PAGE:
People with infectious myocarditis may have symptoms of the infection, such as fever and muscle aches before myocarditis develops. Drug-related or hypersensitivity myocarditis may be accompanied by a rash. Some people may have enlarged lymph nodes.
Myocarditis can be acute, subacute or chronic. In some cases, myocarditis can lead to dilated cardiomyopathy.
Doctors suspect myocarditis when otherwise healthy people with no risk factors for heart disease have with symptoms of heart failure or abnormal heart rhythms.
ECG is done to look for evidence of a heart problem.
Doctors measure levels of cardiac markers (substances that are present when the heart is damaged) in the blood.
Echocardiography can show abnormalities in people with myocarditis.
Cardiac magnetic resonance imaging may show a characteristic pattern of abnormalities in people with myocarditis.
Endomyocardial biopsy in which a doctor takes a sample of tissue from the inner wall of the heart to examine under a microscope, can be done to confirm myocarditis. However, because a diagnosis depends on the doctor obtaining a tissue sample from an area that shows the disease, endomyocardial biopsy may not be the best test for diagnosing myocarditis. Therefore if endomyocardial biopsy shows evidence of myocarditis, the disorder is confirmed, but just because a tissue sample does not show signs of myocarditis does not mean this diagnosis can be eliminated. In addition, because endomyocardial biopsy carries risks of severe complications, including a tear in the wall of the heart and death, it is not routinely done unless doctors suspect giant cell myocarditis (because prompt treatment of giant cell myocarditis may be life saving) or if myocarditis causes severe heart failure or heart rhythm abnormalities.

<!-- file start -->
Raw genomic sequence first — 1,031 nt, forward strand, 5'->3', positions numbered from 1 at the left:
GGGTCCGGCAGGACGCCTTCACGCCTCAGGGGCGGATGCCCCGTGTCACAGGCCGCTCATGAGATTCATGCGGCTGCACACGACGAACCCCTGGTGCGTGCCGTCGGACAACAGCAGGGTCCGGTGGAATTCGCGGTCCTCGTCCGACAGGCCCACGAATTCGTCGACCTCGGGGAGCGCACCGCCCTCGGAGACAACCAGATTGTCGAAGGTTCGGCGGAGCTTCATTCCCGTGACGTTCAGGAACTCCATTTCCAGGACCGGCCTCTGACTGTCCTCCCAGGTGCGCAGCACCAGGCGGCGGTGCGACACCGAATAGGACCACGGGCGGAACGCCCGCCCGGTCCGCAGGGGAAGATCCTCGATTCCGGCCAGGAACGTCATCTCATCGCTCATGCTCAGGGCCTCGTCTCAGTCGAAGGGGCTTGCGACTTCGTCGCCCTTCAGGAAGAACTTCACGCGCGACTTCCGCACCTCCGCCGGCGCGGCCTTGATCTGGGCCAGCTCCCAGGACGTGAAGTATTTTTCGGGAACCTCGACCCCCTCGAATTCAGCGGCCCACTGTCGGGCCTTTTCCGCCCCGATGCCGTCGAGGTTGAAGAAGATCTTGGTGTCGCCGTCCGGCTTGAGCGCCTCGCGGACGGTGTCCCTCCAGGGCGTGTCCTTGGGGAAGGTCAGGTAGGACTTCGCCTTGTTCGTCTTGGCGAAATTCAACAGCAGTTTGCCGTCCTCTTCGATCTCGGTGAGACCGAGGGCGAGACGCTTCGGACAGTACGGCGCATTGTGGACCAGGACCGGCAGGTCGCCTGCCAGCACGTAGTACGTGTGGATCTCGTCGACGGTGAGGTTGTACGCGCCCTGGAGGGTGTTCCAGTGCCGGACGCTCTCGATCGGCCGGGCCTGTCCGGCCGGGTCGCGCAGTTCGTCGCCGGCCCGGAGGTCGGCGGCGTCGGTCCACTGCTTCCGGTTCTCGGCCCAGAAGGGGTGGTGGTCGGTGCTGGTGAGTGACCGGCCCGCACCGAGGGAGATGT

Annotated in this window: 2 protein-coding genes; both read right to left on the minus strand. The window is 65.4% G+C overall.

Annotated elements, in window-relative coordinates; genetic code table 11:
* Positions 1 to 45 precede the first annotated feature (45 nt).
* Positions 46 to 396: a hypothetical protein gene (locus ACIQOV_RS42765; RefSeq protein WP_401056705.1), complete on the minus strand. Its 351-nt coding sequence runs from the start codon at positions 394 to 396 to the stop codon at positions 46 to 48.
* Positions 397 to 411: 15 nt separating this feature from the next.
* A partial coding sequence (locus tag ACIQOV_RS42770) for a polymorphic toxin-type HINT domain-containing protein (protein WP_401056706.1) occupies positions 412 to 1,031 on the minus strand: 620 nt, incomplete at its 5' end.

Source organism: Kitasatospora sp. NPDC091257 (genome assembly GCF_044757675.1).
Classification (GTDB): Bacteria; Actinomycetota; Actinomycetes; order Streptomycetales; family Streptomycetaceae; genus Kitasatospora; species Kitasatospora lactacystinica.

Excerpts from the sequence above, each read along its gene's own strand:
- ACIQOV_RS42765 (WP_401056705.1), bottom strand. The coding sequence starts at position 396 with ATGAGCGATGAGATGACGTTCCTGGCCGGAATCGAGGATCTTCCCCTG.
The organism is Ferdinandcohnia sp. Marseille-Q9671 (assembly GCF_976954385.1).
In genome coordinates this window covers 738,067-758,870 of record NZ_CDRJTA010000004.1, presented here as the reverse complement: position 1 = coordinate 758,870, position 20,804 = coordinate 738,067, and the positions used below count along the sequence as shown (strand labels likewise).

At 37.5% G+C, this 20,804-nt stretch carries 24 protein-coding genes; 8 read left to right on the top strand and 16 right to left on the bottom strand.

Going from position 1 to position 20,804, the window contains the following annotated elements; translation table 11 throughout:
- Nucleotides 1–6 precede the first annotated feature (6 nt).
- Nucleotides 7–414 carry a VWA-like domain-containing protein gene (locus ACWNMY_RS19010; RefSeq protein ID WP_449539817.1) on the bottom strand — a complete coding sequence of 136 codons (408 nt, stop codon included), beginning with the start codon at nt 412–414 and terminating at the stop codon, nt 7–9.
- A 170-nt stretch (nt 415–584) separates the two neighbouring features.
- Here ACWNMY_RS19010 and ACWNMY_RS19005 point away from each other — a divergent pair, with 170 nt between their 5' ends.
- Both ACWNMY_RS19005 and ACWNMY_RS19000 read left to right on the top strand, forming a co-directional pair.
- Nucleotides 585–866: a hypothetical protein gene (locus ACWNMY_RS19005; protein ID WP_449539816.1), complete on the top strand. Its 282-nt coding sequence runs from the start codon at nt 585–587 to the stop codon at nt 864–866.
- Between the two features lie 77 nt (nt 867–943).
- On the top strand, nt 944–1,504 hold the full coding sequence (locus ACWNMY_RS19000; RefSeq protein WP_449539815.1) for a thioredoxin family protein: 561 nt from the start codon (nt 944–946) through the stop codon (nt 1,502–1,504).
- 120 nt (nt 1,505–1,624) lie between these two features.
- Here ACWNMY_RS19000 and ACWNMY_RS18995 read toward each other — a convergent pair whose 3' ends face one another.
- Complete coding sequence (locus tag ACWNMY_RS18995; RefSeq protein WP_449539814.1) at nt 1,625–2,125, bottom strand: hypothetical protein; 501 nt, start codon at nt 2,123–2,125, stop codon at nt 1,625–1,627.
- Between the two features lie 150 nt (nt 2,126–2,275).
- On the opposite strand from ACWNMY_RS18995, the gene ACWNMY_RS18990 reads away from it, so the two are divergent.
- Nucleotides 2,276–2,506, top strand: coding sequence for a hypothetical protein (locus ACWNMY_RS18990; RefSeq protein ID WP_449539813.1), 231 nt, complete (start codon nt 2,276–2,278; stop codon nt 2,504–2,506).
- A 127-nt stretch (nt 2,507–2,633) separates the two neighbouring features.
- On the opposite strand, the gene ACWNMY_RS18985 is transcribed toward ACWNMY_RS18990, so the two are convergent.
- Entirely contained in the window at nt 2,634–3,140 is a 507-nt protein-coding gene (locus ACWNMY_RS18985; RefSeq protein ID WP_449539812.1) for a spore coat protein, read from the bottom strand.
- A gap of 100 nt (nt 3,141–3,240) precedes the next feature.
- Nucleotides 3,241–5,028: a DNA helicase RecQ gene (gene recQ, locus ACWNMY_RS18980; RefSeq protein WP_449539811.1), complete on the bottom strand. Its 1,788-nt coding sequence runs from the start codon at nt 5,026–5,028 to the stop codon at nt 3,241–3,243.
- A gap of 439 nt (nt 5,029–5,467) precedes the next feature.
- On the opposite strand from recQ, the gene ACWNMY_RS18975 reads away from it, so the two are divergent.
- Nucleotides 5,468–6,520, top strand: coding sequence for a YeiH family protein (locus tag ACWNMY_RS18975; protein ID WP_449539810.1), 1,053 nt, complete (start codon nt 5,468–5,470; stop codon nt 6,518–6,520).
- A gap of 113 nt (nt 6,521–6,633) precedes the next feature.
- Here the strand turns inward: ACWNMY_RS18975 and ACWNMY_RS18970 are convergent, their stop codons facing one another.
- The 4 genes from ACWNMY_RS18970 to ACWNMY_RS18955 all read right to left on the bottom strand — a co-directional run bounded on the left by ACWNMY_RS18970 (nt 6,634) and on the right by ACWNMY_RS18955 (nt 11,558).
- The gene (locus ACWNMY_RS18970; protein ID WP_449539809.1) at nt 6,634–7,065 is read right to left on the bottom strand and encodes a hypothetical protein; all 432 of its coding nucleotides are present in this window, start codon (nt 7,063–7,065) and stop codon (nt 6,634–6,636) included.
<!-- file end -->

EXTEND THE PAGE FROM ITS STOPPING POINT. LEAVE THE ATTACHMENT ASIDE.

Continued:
After myocarditis is diagnosed, tests to determine the cause are done. In a young, previously healthy adult who has a viral infection and myocarditis, an extensive evaluation is usually not necessary.
A complete blood count is helpful to look for certain types of white blood cells (eosinophils), which are present in large numbers in people with hypersensitivity myocarditis usually due to a drug allergy.
In other cases, a biopsy of heart tissue may be needed to establish a diagnosis.
Other tests, including tests for autoimmune disorders, human immunodeficiency virus infection, histoplasmosis, and other infections, may be needed.
Treatment of heart failure includes diuretics and nitrates for symptomatic relief. In some cases of heart failure, a surgery such as placement of a left ventricular assist device (LVAD), or heart transplantation may be necessary. Long-term drug treatment of heart failure is needed.
Antibiotics or drugs to treat other types of infections may sometimes be given if myocarditis is caused by an infection.
When a drug or toxin causes myocarditis, the causative substance is stopped and corticosteroids are given.
Giant cell myocarditis is treated with corticosteroids and immunosuppressive therapy.
Myocarditis caused by sarcoidosis is treated with corticosteroids.